Falling Into the Hands of God

For as long as I have been a Christian I have sought to have a heart after God. I have questioned God about many things in my life including many traumatic events, but I have never questioned my belief in God. But last week a fellow believer posed a question to me that I have wrestled with since then: “Do you believe God is who he says he is; do you believe his promises?” She was encouraging me to let go of all my efforts, my own ideas of serving God, and to rest in him. She described it as a funnel where I keep running around the outside trying to do things on my own. Then she asked me, “What happens if you stop running?” I looked at her and said, “I fall into the dark hole at the bottom of the funnel, the unknown.” She nodded, “Exactly.”

She pinpointed my greatest fear — the fear of the unknown. What I viewed as efforts to serve God were more driven by not wanting to fall into the unknown; of not wanting to fall completely into the hands of God. “Do you trust God to take care of the things you are trying to fix on your own?” I hesitated to answer. The revelation that I did not completely trust God brought tears to my eyes. I thought I was totally devoted to God, to following Christ Jesus, but her words revealed I was still clinging to the sides of the funnel with my own selfish motives and my works.

She went on to explain that falling into the unknown, falling into the hands of God, releases us to let his Spirit work fully within us. Our efforts become a response to God’s call, a nudging of the Spirit. A heart after God is the first step, but God calls us to a deeper relationship with him. He asks us to trust him and his ways even when they don’t make sense. “Just be still,” she advised me. “He is calling you to still waters, a place of rest.” It is a place where you can hear God’s call.

Running around the funnel on my own is tiring. Resting by still waters sounded attractive, but was it enough for me to stop running around the funnel? My fear of falling into the unknown still caused me to cling to the edge of the funnel. Even though I know God is there at the bottom with open hands to catch me, I can’t seem to let go. I feel God’s tug on my life, yet I still keep running around the funnel, too scared to fall into his hands.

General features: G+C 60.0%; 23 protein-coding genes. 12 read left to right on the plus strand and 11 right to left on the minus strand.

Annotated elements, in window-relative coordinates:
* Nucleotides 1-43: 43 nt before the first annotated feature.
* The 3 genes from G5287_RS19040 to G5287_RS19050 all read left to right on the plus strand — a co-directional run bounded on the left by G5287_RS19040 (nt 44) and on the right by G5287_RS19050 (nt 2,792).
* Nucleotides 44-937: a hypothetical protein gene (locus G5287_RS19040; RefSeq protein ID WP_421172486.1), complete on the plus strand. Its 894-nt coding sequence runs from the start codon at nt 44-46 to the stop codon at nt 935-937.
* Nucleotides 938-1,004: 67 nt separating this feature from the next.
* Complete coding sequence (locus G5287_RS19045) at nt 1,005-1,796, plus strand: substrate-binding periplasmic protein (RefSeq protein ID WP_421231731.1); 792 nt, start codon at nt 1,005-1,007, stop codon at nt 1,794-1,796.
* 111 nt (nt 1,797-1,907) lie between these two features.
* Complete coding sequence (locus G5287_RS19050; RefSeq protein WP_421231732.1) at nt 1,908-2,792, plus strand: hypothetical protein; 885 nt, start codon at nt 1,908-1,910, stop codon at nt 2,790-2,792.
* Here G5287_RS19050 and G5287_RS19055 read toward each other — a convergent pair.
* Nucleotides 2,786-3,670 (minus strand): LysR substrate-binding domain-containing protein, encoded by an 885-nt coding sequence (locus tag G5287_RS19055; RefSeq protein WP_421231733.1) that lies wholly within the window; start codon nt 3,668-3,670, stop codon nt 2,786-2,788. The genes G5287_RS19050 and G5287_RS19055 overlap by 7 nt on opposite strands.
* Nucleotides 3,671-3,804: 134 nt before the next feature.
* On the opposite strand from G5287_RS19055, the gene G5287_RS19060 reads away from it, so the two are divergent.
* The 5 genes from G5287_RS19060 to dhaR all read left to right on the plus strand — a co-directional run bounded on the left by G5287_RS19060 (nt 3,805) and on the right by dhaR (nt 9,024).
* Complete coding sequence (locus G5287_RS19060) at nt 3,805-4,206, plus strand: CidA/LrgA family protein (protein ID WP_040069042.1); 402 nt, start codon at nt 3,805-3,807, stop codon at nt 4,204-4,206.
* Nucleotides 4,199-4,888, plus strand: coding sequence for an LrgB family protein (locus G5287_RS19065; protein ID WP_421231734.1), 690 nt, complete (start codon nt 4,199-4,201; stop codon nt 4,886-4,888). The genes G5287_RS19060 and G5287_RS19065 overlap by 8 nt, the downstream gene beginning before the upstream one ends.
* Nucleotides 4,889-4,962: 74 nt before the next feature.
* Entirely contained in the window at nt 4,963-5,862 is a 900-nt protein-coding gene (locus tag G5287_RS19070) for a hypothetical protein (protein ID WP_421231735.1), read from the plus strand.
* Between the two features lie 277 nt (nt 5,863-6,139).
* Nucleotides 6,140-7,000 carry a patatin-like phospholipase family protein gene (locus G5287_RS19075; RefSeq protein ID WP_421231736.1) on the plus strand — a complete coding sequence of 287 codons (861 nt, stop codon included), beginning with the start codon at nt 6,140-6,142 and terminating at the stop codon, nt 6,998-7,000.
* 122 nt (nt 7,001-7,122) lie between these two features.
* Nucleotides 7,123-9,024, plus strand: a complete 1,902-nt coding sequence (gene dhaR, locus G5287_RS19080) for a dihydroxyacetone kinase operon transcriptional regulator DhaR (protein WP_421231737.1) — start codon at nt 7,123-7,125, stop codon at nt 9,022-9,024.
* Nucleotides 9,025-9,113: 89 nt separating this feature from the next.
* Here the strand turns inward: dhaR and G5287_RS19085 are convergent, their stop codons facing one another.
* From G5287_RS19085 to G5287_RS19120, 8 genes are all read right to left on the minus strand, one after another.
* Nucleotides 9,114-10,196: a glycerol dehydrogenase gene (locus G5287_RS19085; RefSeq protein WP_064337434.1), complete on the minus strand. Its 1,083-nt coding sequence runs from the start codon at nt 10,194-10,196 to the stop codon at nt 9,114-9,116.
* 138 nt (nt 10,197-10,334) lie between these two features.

This seems like a crisis of faith I am in. Will I let go of my own efforts and fall into a deeper relationship with the God of the universe who is patiently waiting for me; am I willing to die to self so I can fully live for Christ? It is not so much a question of belief, but a question of if I will give all I am to follow God even if I don’t know where he is leading me? Can I really let go of my efforts to control my life and let the hand of God guide me?

#Retrospective — This post originally published October 16, 2018.

The Lord had said to Abram, “Go from your country, your people and your father’s household to the land I will show you. – Gen. 12:1 (NIV)

Then Jesus said to his disciples, “Whoever wants to be my disciple must deny themselves and take up their cross and follow me. – Matt. 16:24 (NIV)

Come, follow me,” Jesus said, “and I will send you out to fish for people.” At once they left their nets and followed him. – Matt. 4:19-20 (NIV) © 2018 Chris G. Thelen

16 thoughts on “Falling Into the Hands of God

  1. Chris, I appreciate your witness. As believers, there will be times when we feel overwhelmed in our Christian journey. We are only human, just like David and so many other saints found in the Bible.

    1. It is amazing to look back and see how God was at work despite my worries. Of course there is always an unknown future. It seems to be a continual journey of learning to trust God, discovering more ways I need to trust Him and His ways. Thanks for the comment. Blessings.